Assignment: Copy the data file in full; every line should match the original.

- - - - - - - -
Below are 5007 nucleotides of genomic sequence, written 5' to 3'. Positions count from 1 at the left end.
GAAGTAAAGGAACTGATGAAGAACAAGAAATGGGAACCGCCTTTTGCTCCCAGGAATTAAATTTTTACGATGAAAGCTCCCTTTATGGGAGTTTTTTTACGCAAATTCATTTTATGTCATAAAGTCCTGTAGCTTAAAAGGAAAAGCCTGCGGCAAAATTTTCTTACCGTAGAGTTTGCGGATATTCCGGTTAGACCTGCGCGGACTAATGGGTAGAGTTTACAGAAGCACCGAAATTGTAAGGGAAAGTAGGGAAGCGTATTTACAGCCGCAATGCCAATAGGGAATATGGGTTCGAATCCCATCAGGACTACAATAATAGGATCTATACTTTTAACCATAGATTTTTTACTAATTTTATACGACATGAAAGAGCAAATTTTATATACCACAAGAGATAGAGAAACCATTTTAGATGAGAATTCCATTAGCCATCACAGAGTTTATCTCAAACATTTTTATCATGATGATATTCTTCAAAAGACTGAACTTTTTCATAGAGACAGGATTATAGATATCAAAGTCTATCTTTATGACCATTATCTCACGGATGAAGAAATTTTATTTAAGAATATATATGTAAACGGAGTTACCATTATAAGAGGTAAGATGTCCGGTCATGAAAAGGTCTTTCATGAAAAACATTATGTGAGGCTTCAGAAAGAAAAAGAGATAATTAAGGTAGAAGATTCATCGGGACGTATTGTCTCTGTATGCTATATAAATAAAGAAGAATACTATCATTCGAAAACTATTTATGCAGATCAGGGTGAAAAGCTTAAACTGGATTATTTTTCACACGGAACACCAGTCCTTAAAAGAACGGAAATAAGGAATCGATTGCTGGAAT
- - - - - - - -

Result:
Below are 5007 nucleotides of genomic sequence, written 5' to 3'. Positions count from 1 at the left end.
GAAGTAAAGGAACTGATGAAGAACAAGAAATGGGAACCGCCTTTTGCTCCCAGGAATTAAATTTTTACGATGAAAGCTCCCTTTATGGGAGTTTTTTTACGCAAATTCATTTTATGTCATAAAGTCCTGTAGCTTAAAAGGAAAAGCCTGCGGCAAAATTTTCTTACCGTAGAGTTTGCGGATATTCCGGTTAGACCTGCGCGGACTAATGGGTAGAGTTTACAGAAGCACCGAAATTGTAAGGGAAAGTAGGGAAGCGTATTTACAGCCGCAATGCCAATAGGGAATATGGGTTCGAATCCCATCAGGACTACAATAATAGGATCTATACTTTTAACCATAGATTTTTTACTAATTTTATACGACATGAAAGAGCAAATTTTATATACCACAAGAGATAGAGAAACCATTTTAGATGAGAATTCCATTAGCCATCACAGAGTTTATCTCAAACATTTTTATCATGATGATATTCTTCAAAAGACTGAACTTTTTCATAGAGACAGGATTATAGATATCAAAGTCTATCTTTATGACCATTATCTCACGGATGAAGAAATTTTATTTAAGAATATATATGTAAACGGAGTTACCATTATAAGAGGTAAGATGTCCGGTCATGAAAAGGTCTTTCATGAAAAACATTATGTGAGGCTTCAGAAAGAAAAAGAGATAATTAAGGTAGAAGATTCATCGGGACGTATTGTCTCTGTATGCTATATAAATAAAGAAGAATACTATCATTCGAAAACTATTTATGCAGATCAGGGTGAAAAGCTTAAACTGGATTATTTTTCACACGGAACACCAGTCCTTAAAAGAACGGAAATAAGGAATCGATTGCTGGAAT